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Harl. MSS.

26. b.

In my right hearty wise I commend me unto you. And 6148. fol. where I understand, that through the virtue of a certain

commission to you directed, you have liberty and authority to examine and finish a matter in controversy of land between one A. B. of the one party, and my loving friend C. D. of the other, father unto my trusty and wellbeloved servant this bearer: in consideration thereof, and forasmuch as this said variance hath so long depended undetermined, not without great damage, and vexation of the said A. B; I heartily desire you, that at this mine instance, if you can conveniently at this time use such expedition herein, that thereby he may know now to what determination he shall stand unto, which, after so many delays past, should now be unto him singular pleasure to know: exhorting you furthermore to show unto him


lawful favour in his right, and, so doing, I will be as ready at all times, &c.

XXIV. WARRANT FOR VENISON. Harl. MSS. We will and command you to bring, or cause to be 6148. fol.

brought, into our larder, to the use of our household within our manor of Otteforde, against the xxii'i day of this present month, one buck of season, to be taken out of our parks of Slyndono within your office, any restraint or commandment had or made to the contrary heretofore thereof in any wise notwithstanding, and that you fail not as ye tender our favour. And these our letters shall be your sufficient warrant and discharge in this behalf. Yeven under our signet at our manor of Oteforde, the xviiiti day of the month of July, in the xxv. year of the reign of, &c. and the first year of our consecration. [1533.]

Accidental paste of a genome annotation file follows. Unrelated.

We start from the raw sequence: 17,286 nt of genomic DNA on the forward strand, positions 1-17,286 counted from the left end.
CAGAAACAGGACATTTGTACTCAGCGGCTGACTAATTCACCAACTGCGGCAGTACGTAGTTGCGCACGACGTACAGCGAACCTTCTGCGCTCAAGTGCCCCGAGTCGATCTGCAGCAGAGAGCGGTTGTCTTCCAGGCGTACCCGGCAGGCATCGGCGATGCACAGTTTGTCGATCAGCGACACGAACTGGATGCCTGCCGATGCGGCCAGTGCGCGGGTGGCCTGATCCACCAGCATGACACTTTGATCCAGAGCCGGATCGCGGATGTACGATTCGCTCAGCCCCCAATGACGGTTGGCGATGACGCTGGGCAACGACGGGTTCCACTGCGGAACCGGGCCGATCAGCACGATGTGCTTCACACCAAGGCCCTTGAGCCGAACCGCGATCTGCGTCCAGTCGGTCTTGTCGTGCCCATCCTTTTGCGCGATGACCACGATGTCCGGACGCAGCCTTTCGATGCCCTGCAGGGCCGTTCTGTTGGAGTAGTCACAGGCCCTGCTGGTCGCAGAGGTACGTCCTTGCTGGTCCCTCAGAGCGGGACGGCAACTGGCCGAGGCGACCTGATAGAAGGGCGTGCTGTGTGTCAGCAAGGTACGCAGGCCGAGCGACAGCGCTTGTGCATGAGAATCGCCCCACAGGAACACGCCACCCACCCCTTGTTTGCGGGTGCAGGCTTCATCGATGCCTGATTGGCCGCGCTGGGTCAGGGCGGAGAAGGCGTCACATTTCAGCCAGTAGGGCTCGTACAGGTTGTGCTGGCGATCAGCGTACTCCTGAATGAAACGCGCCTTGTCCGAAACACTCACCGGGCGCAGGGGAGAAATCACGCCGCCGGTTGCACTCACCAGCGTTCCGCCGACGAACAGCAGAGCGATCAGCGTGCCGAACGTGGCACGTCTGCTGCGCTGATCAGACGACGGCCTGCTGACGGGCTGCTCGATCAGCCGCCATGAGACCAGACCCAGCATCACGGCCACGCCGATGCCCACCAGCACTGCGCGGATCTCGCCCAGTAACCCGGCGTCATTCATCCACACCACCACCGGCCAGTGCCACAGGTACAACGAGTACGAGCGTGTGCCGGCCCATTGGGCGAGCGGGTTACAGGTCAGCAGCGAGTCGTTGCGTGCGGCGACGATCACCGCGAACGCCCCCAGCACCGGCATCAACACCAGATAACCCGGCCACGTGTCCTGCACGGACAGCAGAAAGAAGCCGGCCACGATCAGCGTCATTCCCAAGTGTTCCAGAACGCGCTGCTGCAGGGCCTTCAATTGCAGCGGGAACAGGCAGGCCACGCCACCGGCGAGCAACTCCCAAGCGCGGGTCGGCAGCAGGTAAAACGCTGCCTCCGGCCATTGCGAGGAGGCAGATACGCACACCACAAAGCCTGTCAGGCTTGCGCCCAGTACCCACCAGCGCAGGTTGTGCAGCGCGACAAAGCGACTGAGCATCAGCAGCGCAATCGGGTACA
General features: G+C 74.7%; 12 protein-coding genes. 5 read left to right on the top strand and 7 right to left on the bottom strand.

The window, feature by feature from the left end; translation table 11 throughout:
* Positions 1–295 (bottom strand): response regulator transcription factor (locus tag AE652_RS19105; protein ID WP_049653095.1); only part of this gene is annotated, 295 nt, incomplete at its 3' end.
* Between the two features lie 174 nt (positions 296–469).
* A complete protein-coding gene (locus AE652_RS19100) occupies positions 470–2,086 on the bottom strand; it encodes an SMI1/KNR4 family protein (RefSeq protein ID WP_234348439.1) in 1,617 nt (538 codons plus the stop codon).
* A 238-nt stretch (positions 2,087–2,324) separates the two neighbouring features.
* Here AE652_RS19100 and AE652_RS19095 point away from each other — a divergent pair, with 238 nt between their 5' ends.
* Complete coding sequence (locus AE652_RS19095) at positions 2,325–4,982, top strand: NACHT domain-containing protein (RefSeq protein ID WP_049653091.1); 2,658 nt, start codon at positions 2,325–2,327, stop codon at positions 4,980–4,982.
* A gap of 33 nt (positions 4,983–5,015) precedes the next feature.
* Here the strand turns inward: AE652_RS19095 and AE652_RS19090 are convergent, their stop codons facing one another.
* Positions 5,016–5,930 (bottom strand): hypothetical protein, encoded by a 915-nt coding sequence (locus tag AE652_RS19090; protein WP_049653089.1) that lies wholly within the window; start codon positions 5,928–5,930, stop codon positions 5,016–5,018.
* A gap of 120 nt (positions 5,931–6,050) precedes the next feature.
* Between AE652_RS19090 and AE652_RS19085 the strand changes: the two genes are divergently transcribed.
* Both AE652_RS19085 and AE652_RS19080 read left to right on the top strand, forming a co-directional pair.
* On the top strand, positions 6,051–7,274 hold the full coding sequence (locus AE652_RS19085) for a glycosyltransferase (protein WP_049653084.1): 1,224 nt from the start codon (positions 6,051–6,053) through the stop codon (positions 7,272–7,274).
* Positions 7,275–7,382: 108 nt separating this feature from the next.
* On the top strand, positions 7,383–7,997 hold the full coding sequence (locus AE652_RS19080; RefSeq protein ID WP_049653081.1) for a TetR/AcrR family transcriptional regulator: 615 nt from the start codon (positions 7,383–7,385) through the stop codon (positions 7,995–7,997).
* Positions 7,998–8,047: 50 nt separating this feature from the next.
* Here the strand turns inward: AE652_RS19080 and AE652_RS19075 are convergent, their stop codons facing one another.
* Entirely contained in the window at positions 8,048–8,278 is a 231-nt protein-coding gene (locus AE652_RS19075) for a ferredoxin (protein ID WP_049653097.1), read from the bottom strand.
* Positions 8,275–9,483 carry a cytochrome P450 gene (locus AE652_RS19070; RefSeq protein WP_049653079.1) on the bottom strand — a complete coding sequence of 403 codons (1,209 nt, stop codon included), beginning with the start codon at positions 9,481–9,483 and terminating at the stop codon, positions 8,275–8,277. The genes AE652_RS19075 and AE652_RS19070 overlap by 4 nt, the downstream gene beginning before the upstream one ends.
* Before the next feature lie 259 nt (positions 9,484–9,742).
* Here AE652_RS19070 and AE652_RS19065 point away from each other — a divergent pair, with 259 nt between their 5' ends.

77. b.

o [In Sussex near Arundel. See Letter xxxv11.)

XXV. To Kyngeston. Cousin Kyngeston P, in my right hearty wise I commend Harl. MSS. me to you: doing you to understand that I have received 6148. fol. your letters, and do perceive the contents of the same. And where ye write, that your son Antoney had small speed afore me, marvelling why I did use the old process, whereby you do think that the whole matter is frustrate and destroyed, and your son also : ye may be well assured, that I did peruse the said old process for none other intent, than for the information of my conscience only. And albeit I did thus use it, yet I was never minded to reduce the same in my sentence. And as I did therein, so would or should every good judge have done, if he would do his office and duty with equity. Ye do know well, that at the first beginning I sent for the same, and used it for my information. If I had not, or would not so have done, I might right well have been noted negligent, as not willing to know the truth. And I should have done otherwise than ever any judge did hitherto, or ever will do hereafter. And it is pity that ever I had been judge, if I would not have sought all means to be right informed. And when I took new depositions of other witness, I did it for none other intent but upon your son's words ; supposing and trusting that he could have brought such witness as may have countervailed the first sixteen witness brought by you, which cometh now to none effect; nor as all the learned men in the law that were then present with me at that time, as well the Dean of the Arches as also both his counsel and her’s, did then plainly say, it is not possible to bring any witness that should countervail